This is the second part in our blog series on Lifecycle of a Resource Consent . We aren’t going to explain the legal process of getting a resource consent, but what is actually involved for you as a “developer”, or someone wanting to do something.
If you missed the first edition on the initial investigations, you can read it here. Now we are going to move onto the pre-application portion.
Step 2: Pre-application meeting
As we learnt in the first part of this blog series, when dealing with resource consents, doing early ground work always pays off in the long run.
These days it is common for most Councils to offer a service called a ‘pre-application meeting.’ This is where you can meet with Council officers and talk through your proposal, and discuss any specific issues or information the Council may require for your application.
While there is usually a small fee for using this service, it really is worth it. The benefits to having this meeting are:
determining exactly what resource consents are required
discussing if Council expects you to get written approval from certain people or groups
gaining a general understanding of the process involved
determining if other specialist assessments are required
identifying where you can find information you might need
getting a handle on the main costs involved.
You also get the benefit of meeting Council staff who are likely to be involved in processing your application. Developing a constructive working relationship with them in the early stages can assist in helping the process run smoothly. The Council gains an early insight into ‘where you are coming from’ with your proposal and what your objectives are.
Planners and preapplication meetings
We would recommend that you have your Planner attend the pre-application meeting with you. This will ensure you get the most out of the time and money you spend on this part of the process.
Why is this? Your Planner can:
identify areas of your application that might be tricky
put questions to Council about the tricky areas and suggest possibilities for how to deal with Council concerns
help coordinate the project and provide early advice to help avoid expensive re-designs
put planning arguments to Council on issues that arise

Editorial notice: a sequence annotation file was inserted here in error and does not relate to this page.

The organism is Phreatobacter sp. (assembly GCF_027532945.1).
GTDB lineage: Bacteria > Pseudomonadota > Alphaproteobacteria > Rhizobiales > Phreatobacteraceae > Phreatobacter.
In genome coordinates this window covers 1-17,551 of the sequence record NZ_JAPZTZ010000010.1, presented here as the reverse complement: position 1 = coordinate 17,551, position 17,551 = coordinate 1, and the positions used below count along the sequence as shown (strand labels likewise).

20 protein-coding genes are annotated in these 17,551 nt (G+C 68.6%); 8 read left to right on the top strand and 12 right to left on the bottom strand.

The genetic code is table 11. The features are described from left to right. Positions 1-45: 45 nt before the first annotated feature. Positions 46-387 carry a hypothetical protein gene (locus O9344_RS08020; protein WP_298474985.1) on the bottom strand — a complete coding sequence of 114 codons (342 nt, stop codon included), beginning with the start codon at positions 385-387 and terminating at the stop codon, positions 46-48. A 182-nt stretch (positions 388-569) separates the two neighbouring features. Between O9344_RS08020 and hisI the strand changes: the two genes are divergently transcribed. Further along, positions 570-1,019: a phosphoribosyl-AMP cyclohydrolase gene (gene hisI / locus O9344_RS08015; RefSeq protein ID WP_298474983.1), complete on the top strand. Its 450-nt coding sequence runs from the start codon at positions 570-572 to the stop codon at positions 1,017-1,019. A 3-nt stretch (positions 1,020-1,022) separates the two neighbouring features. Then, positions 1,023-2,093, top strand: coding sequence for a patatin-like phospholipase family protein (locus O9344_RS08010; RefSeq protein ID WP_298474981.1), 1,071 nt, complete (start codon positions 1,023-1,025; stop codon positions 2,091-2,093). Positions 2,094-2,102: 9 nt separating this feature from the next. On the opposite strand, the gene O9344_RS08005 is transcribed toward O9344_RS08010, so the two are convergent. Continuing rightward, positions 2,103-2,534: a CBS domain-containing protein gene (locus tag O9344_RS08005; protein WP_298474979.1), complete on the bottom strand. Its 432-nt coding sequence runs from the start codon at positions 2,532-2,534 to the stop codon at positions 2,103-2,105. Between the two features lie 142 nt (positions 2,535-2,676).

help to ensure that Council’s approach and responses to your proposal are reasonable and in accordance with the rules that apply
The Resource Management Act does not include any formal duty to consult. But depending on your resource consent application, consultation with neighbours or other groups is a worthwhile exercise to engage in. Especially in the early stages of preparing your application, so you can see if there is going to be any major resistance. As well as consulting your neighbours, you may choose include NZTA, Heritage New Zealand and local Iwi groups.
Early consultation on your project with your neighbour may mean that if down the track Council formally identifies that a neighbour is affected and requires their written approval, you have already had that ‘initial contact’. You will have shown the neighbour you have taken into account how your project may impact on them. This ‘initial contact’ may serve as the foundation work for being able to actually obtain written approval from them.
When you are conducting your early consultation, it is best to be proactive. If your neighbours, or the groups you consulted express no concern and have full support for your project, it is best to get their written approval for your proposal at this stage. This means you may be able to submit your application with the written approvals attached, putting you one step ahead.
Why pre-application is an important step
Taking part in the pre-application process with your Planner and engaging in consultation can be a very worthwhile investment in ensuring a smooth and efficient application process. It can save you time, money and frustration in the long run if you do the consultation work ahead of time.
If you need help navigating this consultation process, then don’t hesitate to get in touch with us here at Planning Plus. We will only be too happy to help you.
As with all our blogs, the information detailed here is general in nature and meant as a preliminary guide only. This should not be substituted for your own investigations or use of your own professional’s. Planning Plus is not liable for any errors or omissions.